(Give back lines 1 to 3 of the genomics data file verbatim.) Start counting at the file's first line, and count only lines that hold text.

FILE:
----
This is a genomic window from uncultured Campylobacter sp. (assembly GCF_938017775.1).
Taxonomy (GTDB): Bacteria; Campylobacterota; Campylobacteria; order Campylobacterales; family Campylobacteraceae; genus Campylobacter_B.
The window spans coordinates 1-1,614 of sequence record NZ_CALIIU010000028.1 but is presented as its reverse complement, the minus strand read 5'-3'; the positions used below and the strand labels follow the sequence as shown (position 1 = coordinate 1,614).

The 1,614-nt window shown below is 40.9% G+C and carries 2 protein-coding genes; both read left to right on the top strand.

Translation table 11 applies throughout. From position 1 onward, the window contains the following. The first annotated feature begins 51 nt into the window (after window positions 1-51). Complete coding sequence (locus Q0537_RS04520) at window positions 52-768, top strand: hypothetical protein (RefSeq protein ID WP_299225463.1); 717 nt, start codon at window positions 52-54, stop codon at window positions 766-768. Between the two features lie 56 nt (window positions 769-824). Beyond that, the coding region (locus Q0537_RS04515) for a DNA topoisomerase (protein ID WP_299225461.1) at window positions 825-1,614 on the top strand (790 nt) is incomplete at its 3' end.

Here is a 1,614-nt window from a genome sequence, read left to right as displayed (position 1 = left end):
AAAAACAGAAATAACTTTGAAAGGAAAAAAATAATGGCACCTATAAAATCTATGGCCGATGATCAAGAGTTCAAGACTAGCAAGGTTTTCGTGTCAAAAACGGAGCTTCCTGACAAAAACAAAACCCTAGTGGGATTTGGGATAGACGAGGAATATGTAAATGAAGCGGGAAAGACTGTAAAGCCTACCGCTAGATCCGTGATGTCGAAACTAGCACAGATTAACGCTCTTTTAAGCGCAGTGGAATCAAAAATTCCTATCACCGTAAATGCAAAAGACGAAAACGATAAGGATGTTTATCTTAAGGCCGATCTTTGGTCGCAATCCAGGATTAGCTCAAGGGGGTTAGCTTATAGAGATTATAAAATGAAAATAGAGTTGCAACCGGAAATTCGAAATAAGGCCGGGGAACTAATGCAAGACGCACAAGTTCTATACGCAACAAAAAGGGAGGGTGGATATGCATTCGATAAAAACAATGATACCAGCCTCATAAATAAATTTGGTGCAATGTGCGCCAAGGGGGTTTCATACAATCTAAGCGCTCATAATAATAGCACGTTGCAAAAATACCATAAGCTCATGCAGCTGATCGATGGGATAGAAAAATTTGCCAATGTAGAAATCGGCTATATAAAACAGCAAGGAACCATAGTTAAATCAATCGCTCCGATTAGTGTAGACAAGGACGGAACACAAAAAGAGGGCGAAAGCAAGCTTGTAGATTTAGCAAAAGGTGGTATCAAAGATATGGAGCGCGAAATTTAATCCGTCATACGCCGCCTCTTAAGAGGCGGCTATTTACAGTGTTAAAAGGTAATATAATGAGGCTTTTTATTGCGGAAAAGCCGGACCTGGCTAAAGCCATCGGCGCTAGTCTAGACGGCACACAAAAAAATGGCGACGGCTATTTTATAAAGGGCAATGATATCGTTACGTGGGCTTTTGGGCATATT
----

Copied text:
This is a genomic window from uncultured Campylobacter sp. (assembly GCF_938017775.1).
Taxonomy (GTDB): Bacteria; Campylobacterota; Campylobacteria; order Campylobacterales; family Campylobacteraceae; genus Campylobacter_B.
The window spans coordinates 1-1,614 of sequence record NZ_CALIIU010000028.1 but is presented as its reverse complement, the minus strand read 5'-3'; the positions used below and the strand labels follow the sequence as shown (position 1 = coordinate 1,614).